Critical Care: Imaging in Critical Illness |

Carotid Artery Flow Time Corrected (FTc) Changes Induced by Passive Leg Raise (PLR) Can Predict Fluid Responsiveness in Mechanically Ventilated (MV) Patients FREE TO VIEW

Alai Taggu, DM; Nui Darang; Shashidhar Patil
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St. John's Medical College Hospital, Bangalore, India

Copyright 2016, American College of Chest Physicians. All Rights Reserved.

Chest. 2016;150(4_S):294A. doi:10.1016/j.chest.2016.08.307
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SESSION TITLE: Imaging in Critical Illness

SESSION TYPE: Original Investigation Slide

PRESENTED ON: Tuesday, October 25, 2016 at 11:00 AM - 12:15 PM

PURPOSE: INTRODUCTION:Fluid administration is aimed at increasing the stroke volume. Assessment of preload responsiveness is difficult. Access to carotid artery is easy and practical for bedside use. OBJECTIVE : To test the hypothesis that Carotid artery flow time changes induced by PLR can predict volume responsiveness in MV patients.

METHODS: A prospective observation study conducted in MV patients admitted in a mixed ICU between 1st May 2012 to 31st July 2013.All adult patients considered eligible for fluid resuscitation as decided by the attending physician were included. Exclusion criteria: Pregnant patients, head injury , intra-abdominal hypertension , amputees, those with incomplete records were excluded. PROTOCOL: Linear transducer with pulse wave doppler was used on common carotid artery for recording carotid artery FTc. A 4F thermistor-tipped arterial catheter (Pulsiocath thermodilution catheter; Pulsion Medical Systems, Germany) was inserted in the femoral artery, which was connected to the PiCCO (Pulsion Medical Systems, Germany) and the bedside monitor (IntelliVue MP50/70: Philips Medical System, Germany). Hemodynamic indices were determined using a triplicate injection of 15 mL ice-cold normal saline within 5 minutes through an additional 7 F central venous catheter introduced in the right internal jugular vein. The bolus thermodilution measurements were made by the same observer to avoid interobserver variation . All recordings taken at baseline in semi-recumbent positions. Patients were put supine and after 5 minutes, PLR was done. The maximum SV during the PLR was recorded. Carotid FTc was measured at 1, 2 and 3 minutes. Maximum carotid FTc value was considered. Fluid responsiveness was defined as >15% in SV after volume expansion (VE).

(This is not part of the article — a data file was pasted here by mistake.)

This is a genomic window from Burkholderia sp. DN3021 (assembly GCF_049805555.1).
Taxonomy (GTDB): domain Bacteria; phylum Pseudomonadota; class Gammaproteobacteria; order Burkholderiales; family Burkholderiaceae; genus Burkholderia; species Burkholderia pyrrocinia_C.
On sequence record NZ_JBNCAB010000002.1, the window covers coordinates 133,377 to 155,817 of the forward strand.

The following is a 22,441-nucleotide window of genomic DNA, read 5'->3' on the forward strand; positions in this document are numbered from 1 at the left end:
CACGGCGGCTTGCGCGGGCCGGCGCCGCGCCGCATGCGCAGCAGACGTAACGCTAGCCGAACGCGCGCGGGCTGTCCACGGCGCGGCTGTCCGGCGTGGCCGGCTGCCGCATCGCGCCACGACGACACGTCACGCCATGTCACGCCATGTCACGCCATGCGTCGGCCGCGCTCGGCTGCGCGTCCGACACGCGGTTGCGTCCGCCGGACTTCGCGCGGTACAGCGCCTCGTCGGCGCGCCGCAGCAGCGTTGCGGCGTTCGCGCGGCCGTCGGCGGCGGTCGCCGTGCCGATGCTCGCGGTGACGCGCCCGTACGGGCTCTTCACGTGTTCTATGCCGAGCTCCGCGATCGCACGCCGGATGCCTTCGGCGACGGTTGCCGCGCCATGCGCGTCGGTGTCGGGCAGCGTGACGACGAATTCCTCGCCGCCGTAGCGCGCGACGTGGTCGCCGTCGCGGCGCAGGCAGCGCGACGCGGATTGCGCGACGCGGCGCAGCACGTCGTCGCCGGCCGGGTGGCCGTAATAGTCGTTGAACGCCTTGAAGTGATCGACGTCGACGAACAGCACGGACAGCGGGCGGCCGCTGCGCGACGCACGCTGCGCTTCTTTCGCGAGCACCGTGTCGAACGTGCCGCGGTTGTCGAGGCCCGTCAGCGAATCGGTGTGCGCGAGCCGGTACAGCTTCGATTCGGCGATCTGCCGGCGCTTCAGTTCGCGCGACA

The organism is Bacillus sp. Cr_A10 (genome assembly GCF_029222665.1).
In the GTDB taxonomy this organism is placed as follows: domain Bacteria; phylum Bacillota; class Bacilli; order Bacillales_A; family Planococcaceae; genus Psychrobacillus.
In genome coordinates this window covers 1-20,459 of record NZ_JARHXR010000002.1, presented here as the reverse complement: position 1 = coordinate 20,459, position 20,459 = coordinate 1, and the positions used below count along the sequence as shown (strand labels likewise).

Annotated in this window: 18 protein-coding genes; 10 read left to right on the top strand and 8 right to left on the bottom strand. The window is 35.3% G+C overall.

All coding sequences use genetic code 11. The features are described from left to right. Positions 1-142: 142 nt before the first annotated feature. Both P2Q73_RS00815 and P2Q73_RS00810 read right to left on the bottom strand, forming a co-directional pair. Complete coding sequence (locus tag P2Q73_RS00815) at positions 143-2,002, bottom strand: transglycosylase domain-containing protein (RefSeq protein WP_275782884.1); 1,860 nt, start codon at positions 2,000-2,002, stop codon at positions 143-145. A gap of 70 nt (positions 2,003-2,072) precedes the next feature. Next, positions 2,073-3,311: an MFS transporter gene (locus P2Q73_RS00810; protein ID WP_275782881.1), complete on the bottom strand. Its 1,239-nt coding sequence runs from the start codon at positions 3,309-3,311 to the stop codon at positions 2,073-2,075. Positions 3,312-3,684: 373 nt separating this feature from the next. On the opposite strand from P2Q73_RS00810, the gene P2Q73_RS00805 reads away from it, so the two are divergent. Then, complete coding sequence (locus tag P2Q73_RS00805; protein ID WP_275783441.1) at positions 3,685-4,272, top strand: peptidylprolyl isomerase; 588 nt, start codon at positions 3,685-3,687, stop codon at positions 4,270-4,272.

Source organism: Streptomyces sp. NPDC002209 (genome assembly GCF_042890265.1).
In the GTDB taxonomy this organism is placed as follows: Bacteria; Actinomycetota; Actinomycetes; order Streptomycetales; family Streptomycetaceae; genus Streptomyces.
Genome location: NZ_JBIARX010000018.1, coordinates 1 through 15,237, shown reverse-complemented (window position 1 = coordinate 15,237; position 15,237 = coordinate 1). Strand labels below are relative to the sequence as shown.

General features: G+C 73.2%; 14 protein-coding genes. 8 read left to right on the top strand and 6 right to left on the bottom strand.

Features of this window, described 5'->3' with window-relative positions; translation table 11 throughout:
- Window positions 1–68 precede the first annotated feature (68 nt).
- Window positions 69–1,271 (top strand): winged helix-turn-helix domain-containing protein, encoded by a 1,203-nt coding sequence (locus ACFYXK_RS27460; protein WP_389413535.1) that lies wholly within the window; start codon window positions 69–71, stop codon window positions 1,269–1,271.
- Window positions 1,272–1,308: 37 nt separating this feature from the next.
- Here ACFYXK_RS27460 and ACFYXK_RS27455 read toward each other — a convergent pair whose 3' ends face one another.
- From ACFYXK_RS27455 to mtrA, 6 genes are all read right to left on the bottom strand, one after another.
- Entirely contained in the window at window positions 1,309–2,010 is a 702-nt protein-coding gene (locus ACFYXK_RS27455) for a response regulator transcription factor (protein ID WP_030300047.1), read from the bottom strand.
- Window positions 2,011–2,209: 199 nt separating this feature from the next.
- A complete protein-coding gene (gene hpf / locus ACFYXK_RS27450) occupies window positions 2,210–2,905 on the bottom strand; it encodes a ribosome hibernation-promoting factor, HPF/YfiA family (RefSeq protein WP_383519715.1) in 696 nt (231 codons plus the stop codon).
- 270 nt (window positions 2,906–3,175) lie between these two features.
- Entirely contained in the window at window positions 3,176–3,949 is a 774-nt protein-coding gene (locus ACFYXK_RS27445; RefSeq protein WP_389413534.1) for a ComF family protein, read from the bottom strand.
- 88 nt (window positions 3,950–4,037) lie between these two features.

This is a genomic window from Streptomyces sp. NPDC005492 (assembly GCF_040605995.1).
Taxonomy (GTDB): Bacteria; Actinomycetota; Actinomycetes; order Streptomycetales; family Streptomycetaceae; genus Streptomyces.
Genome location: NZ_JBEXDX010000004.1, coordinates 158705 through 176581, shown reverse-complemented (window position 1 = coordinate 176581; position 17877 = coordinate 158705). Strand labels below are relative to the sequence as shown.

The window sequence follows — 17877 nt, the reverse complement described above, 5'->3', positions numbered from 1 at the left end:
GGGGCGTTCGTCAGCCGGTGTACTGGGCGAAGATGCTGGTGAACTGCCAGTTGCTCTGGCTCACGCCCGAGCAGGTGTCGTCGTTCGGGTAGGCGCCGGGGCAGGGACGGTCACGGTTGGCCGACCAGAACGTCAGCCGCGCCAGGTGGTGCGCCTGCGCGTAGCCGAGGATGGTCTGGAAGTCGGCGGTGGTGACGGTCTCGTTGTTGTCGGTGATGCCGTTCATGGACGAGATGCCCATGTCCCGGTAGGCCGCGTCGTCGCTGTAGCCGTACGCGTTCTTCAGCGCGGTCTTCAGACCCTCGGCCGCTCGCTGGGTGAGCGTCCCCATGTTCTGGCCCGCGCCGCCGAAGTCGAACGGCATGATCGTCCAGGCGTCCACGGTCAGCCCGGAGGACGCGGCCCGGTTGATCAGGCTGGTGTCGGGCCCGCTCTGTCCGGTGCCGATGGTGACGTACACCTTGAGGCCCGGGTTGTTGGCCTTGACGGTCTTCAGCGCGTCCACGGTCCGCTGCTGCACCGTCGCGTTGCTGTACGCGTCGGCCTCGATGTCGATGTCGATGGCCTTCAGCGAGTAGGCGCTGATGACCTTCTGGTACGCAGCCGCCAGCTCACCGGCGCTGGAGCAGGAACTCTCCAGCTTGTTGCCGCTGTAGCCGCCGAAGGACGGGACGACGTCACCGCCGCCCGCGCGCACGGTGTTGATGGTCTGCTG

RESULTS: Total of 196 patients were enrolled for the study. Mean age was 52 .5(sD10.3 )years; Male:Female 107:89, BMI (kg/m2) 21.4 (sd 5.2), mean APACHE II score 21 (sD 5.6) with mean mechanical ventilation days of 15.4 (sD 9.4) and mean ICU days of 17.6 (sD 10.3). Disease types : 54.6% Respiratory, 13.7% surgical, 10.5% Acute febrile illness, 7.50% CNS and 13.7% were others. Fluid responsiveness were seen in 49.8% with changes in stroke volume >15% after VE. Change in Carotid FTc of 22.6% in response to PLR to predicted volume responsiveness-Sensitivity was 76.5%, Specificity 88.7% and ROC Curve of 0.872 (95% CI 0.56- 1.0).

CONCLUSIONS: The Carotid FTc increase of 22.6% during PLR is a reliable predictor of fluid responsiveness in MV patients.

CLINICAL IMPLICATIONS: Ultrasound has become a point of care tool. Use of carotid artery flow time doppler needs very minimal training and hence can be reliably used bedside for fluid responsiveness .

DISCLOSURE: The following authors have nothing to disclose: Alai Taggu, Nui Darang, Shashidhar Patil

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